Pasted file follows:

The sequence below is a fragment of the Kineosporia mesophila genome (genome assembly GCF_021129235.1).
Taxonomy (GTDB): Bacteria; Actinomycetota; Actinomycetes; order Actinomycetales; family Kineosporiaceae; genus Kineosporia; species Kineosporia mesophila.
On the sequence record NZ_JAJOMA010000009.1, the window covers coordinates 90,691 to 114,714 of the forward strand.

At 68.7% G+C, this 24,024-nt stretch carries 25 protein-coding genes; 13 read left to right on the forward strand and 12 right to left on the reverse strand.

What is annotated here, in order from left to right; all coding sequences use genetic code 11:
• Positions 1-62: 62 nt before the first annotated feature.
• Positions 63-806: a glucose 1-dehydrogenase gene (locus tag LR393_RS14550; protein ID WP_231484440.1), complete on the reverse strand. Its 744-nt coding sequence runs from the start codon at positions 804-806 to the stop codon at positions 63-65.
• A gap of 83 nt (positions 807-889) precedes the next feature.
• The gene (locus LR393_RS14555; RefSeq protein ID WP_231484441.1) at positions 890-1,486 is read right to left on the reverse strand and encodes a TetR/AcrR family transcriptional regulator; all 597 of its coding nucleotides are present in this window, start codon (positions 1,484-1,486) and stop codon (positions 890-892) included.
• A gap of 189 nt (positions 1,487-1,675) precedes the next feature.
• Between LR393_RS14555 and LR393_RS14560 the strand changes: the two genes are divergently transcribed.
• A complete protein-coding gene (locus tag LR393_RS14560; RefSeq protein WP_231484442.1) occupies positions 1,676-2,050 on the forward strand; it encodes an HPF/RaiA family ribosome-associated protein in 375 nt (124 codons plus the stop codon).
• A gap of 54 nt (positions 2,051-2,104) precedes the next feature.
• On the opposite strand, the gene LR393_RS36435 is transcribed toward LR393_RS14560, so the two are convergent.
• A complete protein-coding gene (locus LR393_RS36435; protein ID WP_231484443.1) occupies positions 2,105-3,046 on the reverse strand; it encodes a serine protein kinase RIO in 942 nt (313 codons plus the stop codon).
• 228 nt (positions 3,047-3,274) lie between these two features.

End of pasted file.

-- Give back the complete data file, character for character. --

The sequence below is a fragment of the Kineosporia mesophila genome (genome assembly GCF_021129235.1).
Taxonomy (GTDB): Bacteria; Actinomycetota; Actinomycetes; order Actinomycetales; family Kineosporiaceae; genus Kineosporia; species Kineosporia mesophila.
On the sequence record NZ_JAJOMA010000009.1, the window covers coordinates 90,691 to 114,714 of the forward strand.

At 68.7% G+C, this 24,024-nt stretch carries 25 protein-coding genes; 13 read left to right on the forward strand and 12 right to left on the reverse strand.

What is annotated here, in order from left to right; all coding sequences use genetic code 11:
• Positions 1-62: 62 nt before the first annotated feature.
• Positions 63-806: a glucose 1-dehydrogenase gene (locus tag LR393_RS14550; protein ID WP_231484440.1), complete on the reverse strand. Its 744-nt coding sequence runs from the start codon at positions 804-806 to the stop codon at positions 63-65.
• A gap of 83 nt (positions 807-889) precedes the next feature.
• The gene (locus LR393_RS14555; RefSeq protein ID WP_231484441.1) at positions 890-1,486 is read right to left on the reverse strand and encodes a TetR/AcrR family transcriptional regulator; all 597 of its coding nucleotides are present in this window, start codon (positions 1,484-1,486) and stop codon (positions 890-892) included.
• A gap of 189 nt (positions 1,487-1,675) precedes the next feature.
• Between LR393_RS14555 and LR393_RS14560 the strand changes: the two genes are divergently transcribed.
• A complete protein-coding gene (locus tag LR393_RS14560; RefSeq protein WP_231484442.1) occupies positions 1,676-2,050 on the forward strand; it encodes an HPF/RaiA family ribosome-associated protein in 375 nt (124 codons plus the stop codon).
• A gap of 54 nt (positions 2,051-2,104) precedes the next feature.
• On the opposite strand, the gene LR393_RS36435 is transcribed toward LR393_RS14560, so the two are convergent.
• A complete protein-coding gene (locus LR393_RS36435; protein ID WP_231484443.1) occupies positions 2,105-3,046 on the reverse strand; it encodes a serine protein kinase RIO in 942 nt (313 codons plus the stop codon).
• 228 nt (positions 3,047-3,274) lie between these two features.